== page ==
6. Aanchir

    Useful Pirate Pieces from other Themes?

    Some other cool recolors in that set that could be useful in a Pirates context (or other historic contexts, for that matter) are lanterns and vine/filigree pieces in Medium Stone Grey, and 2x2x2 barrels, 8x8x2/3 rounded plates, and 8x4x2/3 rounded plates in Medium Nougat. I wouldn't be surprised if this ends up being one of the most popular Super Mario sets as a "parts pack" for AFOLs, since it has so many useful or interesting parts in subdued "earth tones" compared to more brightly colored parts or character/brand specific prints/molds. Certainly I'm excited for some of these recolors myself, especially since the 8x4x2/3 rounded plate currently only comes in Medium Lilac (Dark Purple) and Bright Green, which are somewhat trickier to build a color scheme around (especially due to the relatively limited availability of other large plates in those colors).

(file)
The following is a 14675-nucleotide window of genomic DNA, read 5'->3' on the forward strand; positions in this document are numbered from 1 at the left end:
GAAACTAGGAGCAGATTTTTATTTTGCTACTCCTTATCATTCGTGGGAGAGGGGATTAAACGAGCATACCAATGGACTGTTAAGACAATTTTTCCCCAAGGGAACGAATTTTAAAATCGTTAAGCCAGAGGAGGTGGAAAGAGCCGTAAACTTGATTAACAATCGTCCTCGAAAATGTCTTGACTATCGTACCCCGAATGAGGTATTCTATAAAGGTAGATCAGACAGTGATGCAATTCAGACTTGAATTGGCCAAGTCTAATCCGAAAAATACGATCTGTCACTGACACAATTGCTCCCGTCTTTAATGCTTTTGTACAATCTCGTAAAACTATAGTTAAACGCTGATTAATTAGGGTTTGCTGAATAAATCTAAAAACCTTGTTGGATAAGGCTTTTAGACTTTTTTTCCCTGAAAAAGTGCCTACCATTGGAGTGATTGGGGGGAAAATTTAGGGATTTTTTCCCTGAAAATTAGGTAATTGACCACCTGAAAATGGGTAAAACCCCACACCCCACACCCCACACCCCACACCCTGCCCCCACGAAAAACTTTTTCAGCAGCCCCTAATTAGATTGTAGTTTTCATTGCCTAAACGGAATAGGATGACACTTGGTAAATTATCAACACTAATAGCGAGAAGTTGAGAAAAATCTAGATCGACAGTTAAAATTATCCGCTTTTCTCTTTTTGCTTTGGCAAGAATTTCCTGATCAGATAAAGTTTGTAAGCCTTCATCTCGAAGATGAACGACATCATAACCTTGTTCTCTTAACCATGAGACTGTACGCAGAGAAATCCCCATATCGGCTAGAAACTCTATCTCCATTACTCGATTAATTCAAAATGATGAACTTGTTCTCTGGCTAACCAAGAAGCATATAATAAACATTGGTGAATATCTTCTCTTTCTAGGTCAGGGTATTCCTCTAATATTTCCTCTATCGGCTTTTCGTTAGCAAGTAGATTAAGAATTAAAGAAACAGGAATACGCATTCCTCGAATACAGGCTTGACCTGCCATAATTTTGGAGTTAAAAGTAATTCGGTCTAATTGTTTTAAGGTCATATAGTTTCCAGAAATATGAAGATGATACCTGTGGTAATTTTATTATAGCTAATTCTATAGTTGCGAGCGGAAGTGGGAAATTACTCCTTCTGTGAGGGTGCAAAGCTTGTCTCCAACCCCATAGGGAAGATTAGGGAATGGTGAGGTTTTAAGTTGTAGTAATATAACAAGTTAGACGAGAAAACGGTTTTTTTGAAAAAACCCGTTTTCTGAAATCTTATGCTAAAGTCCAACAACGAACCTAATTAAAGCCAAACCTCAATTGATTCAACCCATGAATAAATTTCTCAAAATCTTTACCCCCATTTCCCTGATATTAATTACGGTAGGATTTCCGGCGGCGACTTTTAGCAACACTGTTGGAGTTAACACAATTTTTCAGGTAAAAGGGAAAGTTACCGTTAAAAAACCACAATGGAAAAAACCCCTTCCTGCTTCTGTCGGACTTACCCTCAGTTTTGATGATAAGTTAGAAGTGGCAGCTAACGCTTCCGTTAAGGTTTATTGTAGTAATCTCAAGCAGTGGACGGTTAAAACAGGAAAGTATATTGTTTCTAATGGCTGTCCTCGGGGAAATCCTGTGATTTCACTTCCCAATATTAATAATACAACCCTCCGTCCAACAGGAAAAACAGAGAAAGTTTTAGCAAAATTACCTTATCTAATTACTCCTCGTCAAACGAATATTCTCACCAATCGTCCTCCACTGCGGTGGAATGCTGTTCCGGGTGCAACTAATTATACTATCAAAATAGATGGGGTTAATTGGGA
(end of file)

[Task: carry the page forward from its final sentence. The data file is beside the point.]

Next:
7. Aanchir

    Future Castle Sets?